5). Gustavus Scott. Autograph Letter Signed, three pages, 7.5" x 9", Cambridge, Maryland, April 12, 1789. To "Dear Sir." With full typed transcription. Two minute holes at folds on the third leaf do not in any way detract from the overall Fine condition of this handsome letter. Elected to the Continental Congress, but choosing not to serve, this long letter finds the patriot looking, genteelly, for a job he does want: something, he says, in "the Law Departments." This interesting letter demonstrates how one jockeyed for position in a government but barely formed; In part: "I think there is some ground to suppose that amidst the various names that will appear at New York previous to the Appointments for the new Judiciary that my name may appear... What chance I may have of success, or upon what principles these appointments will be made by the senate is a subject very difficult for me to determine... I am fully persuaded... so far as the thing is possible will be attended to by the President..." Scott was unsuccessful, but in 1794, did land a government job: he was named one of the commissioners to superintend the erection of the public buildings in Washington, D.C.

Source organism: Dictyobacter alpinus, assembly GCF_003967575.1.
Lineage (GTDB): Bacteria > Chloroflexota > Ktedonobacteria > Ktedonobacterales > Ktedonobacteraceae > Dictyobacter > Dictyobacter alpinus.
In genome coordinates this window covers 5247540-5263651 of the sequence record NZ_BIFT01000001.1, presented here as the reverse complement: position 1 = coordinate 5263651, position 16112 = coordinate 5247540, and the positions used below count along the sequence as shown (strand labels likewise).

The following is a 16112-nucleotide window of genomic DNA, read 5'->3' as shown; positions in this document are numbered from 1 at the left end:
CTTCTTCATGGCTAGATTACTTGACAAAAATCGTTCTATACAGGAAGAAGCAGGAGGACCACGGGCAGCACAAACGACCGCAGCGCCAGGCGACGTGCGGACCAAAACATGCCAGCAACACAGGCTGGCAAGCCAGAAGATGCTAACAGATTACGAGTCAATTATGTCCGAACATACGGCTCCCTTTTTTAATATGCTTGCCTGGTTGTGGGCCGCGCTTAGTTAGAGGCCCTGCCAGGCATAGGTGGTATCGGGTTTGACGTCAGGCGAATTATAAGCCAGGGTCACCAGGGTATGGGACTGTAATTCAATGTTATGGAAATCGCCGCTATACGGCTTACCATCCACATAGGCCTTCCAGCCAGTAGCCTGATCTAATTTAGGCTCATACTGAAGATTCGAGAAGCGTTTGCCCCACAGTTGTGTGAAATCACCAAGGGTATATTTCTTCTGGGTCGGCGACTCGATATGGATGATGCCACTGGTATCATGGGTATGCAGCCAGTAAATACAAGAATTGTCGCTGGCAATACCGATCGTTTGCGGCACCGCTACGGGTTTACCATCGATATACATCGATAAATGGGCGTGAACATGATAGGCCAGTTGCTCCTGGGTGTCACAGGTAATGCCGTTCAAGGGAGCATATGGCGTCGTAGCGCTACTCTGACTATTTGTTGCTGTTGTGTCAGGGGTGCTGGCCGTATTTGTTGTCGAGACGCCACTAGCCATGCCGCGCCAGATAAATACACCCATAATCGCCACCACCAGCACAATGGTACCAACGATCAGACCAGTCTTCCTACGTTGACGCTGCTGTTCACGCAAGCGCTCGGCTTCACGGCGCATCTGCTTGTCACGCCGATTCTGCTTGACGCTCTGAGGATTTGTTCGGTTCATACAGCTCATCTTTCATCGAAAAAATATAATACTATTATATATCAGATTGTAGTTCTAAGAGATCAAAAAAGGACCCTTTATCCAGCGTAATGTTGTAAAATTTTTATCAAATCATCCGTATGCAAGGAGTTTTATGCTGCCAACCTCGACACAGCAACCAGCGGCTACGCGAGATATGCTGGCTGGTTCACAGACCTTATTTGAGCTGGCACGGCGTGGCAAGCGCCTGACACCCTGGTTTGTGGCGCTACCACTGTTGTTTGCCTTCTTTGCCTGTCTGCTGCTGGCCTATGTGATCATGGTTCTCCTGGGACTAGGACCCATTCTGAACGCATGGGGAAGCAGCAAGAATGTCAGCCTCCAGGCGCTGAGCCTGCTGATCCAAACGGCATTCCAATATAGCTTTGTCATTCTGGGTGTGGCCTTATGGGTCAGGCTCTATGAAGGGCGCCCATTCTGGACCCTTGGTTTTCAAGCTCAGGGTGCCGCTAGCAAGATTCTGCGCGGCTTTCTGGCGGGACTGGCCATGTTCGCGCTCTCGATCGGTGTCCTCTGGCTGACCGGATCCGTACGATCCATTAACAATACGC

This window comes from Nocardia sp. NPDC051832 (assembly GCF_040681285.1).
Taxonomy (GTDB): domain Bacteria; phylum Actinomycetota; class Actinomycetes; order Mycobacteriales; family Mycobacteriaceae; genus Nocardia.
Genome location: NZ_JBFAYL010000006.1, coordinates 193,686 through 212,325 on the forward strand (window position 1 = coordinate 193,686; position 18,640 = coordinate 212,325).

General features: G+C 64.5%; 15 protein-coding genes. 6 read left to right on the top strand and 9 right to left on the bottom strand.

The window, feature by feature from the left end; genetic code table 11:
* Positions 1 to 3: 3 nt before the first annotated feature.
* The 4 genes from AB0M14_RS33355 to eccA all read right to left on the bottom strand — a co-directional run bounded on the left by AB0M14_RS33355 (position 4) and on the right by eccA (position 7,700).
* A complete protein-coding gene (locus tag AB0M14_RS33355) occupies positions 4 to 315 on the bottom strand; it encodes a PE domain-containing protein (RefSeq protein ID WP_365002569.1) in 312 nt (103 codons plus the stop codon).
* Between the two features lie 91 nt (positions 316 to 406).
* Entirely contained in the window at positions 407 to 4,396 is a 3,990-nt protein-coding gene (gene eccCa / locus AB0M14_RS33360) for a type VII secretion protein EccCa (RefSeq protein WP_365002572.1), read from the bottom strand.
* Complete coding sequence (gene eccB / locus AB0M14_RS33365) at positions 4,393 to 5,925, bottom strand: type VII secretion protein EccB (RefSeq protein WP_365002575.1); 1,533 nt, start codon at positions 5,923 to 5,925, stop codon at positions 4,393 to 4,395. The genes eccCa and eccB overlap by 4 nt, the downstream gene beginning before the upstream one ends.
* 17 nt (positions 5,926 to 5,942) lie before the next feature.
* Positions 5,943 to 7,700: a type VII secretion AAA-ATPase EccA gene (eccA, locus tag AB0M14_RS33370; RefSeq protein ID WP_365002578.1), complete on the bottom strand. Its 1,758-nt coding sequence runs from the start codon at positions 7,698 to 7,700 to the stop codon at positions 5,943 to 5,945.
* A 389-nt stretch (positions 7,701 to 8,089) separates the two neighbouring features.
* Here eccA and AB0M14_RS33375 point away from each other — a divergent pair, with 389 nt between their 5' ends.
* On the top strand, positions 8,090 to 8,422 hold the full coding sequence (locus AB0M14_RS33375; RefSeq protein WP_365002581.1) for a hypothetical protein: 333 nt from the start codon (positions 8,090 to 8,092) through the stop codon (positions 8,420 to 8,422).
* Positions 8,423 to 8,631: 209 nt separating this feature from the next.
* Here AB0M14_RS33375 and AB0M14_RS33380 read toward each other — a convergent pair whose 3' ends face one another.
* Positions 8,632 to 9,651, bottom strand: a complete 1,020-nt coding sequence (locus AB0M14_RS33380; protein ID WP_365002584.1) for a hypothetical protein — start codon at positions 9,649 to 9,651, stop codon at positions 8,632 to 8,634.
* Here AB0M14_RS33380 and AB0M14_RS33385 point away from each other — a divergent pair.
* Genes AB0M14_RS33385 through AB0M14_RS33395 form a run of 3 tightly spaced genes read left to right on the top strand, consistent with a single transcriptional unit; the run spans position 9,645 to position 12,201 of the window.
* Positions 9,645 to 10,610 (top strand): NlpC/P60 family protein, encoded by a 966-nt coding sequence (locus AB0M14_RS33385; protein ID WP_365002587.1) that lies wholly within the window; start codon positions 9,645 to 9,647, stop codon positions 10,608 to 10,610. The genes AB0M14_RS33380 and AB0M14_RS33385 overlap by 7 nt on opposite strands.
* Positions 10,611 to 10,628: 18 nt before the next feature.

6). Alexander White. Autograph Letter Signed, one page, 7.5" x 10", New York, May 13, 1790. To "My Dear Madam." With fill typed transcription. A few expert repairs to the verso only enhance the overall fine condition of this exceptionally legible letter. As a Representative from Virginia to the First Congress, White writes about President Washington, and the process of making laws. In part: "...Mrs. White and Sally have both had the Influenza a disorder few have escaped... The President has it, or some similar disorder as to confine him to his bed - these two days past - I shall not trouble you with laws of a Political Nature only, observe, that our Proceedings are so dilatory that I fear spending the greatest part of the summer in this Place..." From the Henry E. Luhrs Collection.